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Bowling with Testament


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If you were in London’s O2 Arena on the evening of Thursday, 23rd June, you were there for one of two reasons:

1) You were there to see Barry Manilow perform in the main venue as a part of his farewell tour, or

2) Like me, you were there to go bowling with thrash metal legends Testament before watching them play a skull-crushing show at the Brooklyn Bowl.

And because I’m a bit of a fanatic, this would be the second time that I had seen Testament in the space of two days. The ‘80s thrashers spent the night prior to this one totally demolishing Southampton’s Engine Rooms: how could I not be there to witness my hometown crumble under the weight of Testament’s unbridled heaviness?

It is also on the train ride from Southampton Airport to Waterloo that I learn about the Manilow concert that is set to occur within mere metres of Testament’s. If there is a Barry fan under the age of 40 present this evening, I sure as hell don’t see them. It’s not often that I sit surrounded by pensioners and feel like my bones are in worse shape than theirs.

And because I’m a young man with long hair, wearing a Testament t-shirt and a jacket with “METALLICA” adorned on the back, I also receive many stares from a conservative 60-year-old that looks at me as if I have just slapped their grandkid.

It wasn’t until three hours later, when I reached the O2 Arena itself, that I managed to escape the mass culling of Barry Manilow’s core demographic.

My fellow metalheads and I are ushered inside the Brooklyn Bowl and to the dismay of many, find out that this is still one of those bowling alleys where you have to take off your shoes and have them replaced by a specially made, flat-soled, red and black pair.

99% of us in this motley crew had arrived wearing old, tattered Converse trainers, so by the time we were heading to the alleys themselves the Brooklyn Bowl’s shoe rack looked like a post-apocalyptic Chuck Taylor’s store.

Finally, the five members of Testament arrive. Immediately they start mingling, visiting lanes and chatting idly with their fans in between landing a handful of strikes.

It is at this point that I must remind you that this event was touted as a “Thrash n’ Bowl”. Personally, I adore thrash but I am absolutely atrocious at bowling. Bowling has always been one of those things that I love but am also unforgivably awful at, much like receiving good grades or getting a girlfriend.

The first member of the band to come up to our lane was guitarist Alex Skolnick. Like any good fan in the 21st century, after a quick chat, I ask to take a selfie with him.

Evidently, the art of selfie-taking is also something I am abysmal at. As soon as he politely smiles in agreement, I grab my phone only to find out it’s turned off.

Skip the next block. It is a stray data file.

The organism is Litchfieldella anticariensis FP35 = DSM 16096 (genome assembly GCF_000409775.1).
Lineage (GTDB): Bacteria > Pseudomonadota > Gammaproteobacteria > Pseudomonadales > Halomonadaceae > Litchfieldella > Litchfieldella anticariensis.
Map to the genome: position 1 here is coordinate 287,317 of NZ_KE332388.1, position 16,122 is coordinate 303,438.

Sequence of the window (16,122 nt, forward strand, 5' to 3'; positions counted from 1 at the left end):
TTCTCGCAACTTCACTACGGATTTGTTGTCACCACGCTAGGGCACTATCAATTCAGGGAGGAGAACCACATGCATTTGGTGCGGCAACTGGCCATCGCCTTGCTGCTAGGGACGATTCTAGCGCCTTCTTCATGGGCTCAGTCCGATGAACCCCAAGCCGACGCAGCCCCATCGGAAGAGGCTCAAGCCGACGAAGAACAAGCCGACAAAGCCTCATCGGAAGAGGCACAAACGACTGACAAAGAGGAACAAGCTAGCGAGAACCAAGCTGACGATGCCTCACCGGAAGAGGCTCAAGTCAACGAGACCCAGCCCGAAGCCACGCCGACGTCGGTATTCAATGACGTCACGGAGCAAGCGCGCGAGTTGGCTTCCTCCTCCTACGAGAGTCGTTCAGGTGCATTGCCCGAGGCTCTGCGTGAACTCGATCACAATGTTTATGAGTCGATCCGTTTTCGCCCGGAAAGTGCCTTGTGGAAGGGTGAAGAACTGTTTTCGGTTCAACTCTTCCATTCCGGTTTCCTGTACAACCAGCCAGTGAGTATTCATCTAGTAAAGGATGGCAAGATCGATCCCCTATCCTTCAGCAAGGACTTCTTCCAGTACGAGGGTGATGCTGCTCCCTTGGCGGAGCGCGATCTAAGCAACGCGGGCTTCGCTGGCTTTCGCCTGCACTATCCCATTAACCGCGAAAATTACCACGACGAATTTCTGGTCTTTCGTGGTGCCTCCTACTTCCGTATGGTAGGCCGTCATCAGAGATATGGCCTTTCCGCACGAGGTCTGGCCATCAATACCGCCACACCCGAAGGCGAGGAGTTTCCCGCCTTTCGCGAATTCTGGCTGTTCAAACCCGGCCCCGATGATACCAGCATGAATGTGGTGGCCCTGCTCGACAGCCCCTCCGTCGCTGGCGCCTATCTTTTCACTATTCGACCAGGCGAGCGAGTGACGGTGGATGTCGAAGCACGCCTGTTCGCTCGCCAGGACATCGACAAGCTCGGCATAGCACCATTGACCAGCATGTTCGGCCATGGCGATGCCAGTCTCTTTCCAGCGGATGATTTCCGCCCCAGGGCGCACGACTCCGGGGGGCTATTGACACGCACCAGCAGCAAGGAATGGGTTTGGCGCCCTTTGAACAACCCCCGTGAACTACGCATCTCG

Cue one of heavy metal’s most beloved guitarists waiting awkwardly for thirty seconds while I stare angrily at my phone, waiting for its painfully slow crawl towards life to finish.

Later – with the highest score I nail on the alley being the staggering tally of three pins – singer Chuck Billy comes over. I was lucky enough to interview Chuck a few weeks ago for this site, so naturally it’s something that I brought up. That’s right: we literally had a conversation about that one time we had another conversation.

A handful of my fellow fans also bring along their CD and vinyl copies of Testament’s albums, which leads to my favourite interaction of the night.

One young fan hands bassist Steve DiGiorgio a copy of Testament’s 2012 record Dark Roots of Earth to sign, only to receive the response of “You know I didn’t play on this, right?” before following it up with “I’ll sign over the old bassist’s face, I’m sure he won’t mind.”

Shortly after the meet-and-greet ends, the fans – including myself – swarm to the stage adjacent to the bowling alleys, hoping to get and keep a stance directly against the barrier for when Testament take the stage.

It isn’t long before Broken Teeth, the first act of tonight’s three-band bill, takes the stage. Bizarrely, the opening act is not a thrash group, but instead one from England’s hardcore scene. Some of you might be asking “What’s the difference?”, but it’s like watching the Sex Pistols opening up for Iron Maiden; each are great in their own right, but would never work as a combination.

Savage Messiah are the second and much more thematically appropriate support, captivating the crowd perfectly, setting them up before Testament proceed to violently knock them down.

And need I talk about the headliner? Testament have been veterans of the thrash scene for thirty years, they sure as hell know how to put on a true killer performance.

Leaving the concert, I feel exhausted in the best way; my neck hurts, my sternum was crushed against a steel barrier, I’m bathing in sweat, it’s 11pm and I have a three-hour homeward journey.

But some things never change. Once again, I was smothered amidst a crowd of elderly Manilow fans.

One time in a million as I navigate North Greenwich tube station, I see a person similar to myself, donning a Testament t-shirt and with a generally exhausted demeanour.

Every time, the two of us exchange a knowing smile before passing in the night, destined until the early hours of Friday morning to explore a sea of old women and bored husbands that are all secretly humming along to “Mandy”.


Check out our interview with Testament here.

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